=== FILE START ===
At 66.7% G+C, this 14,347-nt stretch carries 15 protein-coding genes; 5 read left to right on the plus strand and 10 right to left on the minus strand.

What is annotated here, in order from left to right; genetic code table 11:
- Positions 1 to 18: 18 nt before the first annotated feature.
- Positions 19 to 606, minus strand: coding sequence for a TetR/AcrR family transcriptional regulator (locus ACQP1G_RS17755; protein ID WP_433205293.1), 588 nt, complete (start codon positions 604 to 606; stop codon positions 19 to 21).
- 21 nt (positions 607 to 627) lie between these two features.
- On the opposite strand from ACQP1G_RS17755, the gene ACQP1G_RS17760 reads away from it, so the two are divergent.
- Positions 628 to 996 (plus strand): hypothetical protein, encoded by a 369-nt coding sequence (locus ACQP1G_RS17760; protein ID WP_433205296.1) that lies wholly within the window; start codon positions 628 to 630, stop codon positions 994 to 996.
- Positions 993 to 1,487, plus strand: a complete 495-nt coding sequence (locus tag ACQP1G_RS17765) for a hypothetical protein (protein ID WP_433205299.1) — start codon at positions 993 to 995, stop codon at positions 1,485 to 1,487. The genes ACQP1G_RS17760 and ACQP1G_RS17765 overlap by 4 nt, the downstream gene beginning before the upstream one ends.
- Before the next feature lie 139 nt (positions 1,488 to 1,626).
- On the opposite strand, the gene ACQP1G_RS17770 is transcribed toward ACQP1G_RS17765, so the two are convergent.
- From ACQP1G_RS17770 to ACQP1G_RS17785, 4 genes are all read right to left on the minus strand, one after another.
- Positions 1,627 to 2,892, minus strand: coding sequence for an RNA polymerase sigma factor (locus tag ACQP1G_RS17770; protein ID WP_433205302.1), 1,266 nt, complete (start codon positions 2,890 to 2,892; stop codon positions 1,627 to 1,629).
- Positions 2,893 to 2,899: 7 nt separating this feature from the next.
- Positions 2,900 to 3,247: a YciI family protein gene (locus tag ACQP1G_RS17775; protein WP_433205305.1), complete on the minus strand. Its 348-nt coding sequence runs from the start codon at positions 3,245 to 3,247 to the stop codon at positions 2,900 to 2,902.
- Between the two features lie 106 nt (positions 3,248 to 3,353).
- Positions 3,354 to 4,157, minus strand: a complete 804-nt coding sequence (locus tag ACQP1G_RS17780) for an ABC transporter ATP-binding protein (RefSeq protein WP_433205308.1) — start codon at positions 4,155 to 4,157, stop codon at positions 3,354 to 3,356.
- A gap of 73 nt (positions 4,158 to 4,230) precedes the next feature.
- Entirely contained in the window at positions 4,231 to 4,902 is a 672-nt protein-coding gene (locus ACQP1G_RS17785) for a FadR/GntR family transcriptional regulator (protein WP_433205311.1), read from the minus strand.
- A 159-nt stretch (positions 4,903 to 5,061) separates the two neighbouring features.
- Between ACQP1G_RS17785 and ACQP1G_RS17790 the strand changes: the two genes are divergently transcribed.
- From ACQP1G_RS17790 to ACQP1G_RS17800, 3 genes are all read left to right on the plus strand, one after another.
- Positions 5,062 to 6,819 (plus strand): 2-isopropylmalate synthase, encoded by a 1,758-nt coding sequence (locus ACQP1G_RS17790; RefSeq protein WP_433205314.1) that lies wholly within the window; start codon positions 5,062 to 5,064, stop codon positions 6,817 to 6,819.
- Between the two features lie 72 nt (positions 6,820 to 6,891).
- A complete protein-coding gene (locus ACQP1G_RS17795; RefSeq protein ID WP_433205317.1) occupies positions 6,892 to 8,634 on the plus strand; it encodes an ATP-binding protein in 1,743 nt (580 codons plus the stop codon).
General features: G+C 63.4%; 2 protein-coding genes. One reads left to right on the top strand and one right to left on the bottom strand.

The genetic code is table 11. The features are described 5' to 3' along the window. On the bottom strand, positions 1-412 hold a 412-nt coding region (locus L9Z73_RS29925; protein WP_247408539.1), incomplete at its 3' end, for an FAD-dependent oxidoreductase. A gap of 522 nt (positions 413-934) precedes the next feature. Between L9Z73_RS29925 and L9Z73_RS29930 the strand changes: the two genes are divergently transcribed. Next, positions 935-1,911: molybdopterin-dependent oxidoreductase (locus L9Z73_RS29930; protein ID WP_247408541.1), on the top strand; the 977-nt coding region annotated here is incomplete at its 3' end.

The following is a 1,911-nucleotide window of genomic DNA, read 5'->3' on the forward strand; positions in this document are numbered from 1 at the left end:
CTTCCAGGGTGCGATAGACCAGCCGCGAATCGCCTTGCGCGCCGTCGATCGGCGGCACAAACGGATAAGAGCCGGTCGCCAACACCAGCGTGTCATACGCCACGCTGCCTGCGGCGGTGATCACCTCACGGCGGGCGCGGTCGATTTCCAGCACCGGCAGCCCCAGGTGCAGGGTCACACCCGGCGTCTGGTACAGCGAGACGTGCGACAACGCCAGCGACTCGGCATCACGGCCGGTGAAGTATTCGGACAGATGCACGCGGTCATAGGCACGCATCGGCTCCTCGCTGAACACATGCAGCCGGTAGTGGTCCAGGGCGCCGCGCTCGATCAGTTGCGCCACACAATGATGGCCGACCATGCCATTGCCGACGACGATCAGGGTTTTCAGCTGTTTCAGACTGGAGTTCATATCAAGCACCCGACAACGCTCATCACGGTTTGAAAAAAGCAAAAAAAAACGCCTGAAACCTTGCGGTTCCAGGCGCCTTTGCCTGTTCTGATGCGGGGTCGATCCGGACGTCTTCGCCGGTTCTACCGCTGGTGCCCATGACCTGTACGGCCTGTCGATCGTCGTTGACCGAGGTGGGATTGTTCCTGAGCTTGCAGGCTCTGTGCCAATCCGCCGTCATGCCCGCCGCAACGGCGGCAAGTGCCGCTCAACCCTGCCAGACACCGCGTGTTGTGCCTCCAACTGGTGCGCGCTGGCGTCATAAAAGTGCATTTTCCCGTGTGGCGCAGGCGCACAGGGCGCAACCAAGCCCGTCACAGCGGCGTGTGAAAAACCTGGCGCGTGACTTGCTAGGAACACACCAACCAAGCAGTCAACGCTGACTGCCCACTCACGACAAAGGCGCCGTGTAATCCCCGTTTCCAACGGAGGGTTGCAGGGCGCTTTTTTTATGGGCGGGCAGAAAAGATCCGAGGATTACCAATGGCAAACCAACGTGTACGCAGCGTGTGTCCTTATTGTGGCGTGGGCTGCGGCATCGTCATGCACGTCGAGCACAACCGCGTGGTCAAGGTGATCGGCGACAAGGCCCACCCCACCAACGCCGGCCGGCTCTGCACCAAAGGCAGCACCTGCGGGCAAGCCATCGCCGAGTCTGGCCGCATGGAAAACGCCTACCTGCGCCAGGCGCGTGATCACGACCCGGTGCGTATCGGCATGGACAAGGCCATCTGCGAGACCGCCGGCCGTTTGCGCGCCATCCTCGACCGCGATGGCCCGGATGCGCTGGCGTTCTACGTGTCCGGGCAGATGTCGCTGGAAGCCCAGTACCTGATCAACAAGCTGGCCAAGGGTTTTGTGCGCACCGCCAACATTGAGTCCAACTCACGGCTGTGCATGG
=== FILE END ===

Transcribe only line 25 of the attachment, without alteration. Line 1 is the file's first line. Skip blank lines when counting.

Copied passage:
General features: G+C 63.4%; 2 protein-coding genes. One reads left to right on the top strand and one right to left on the bottom strand.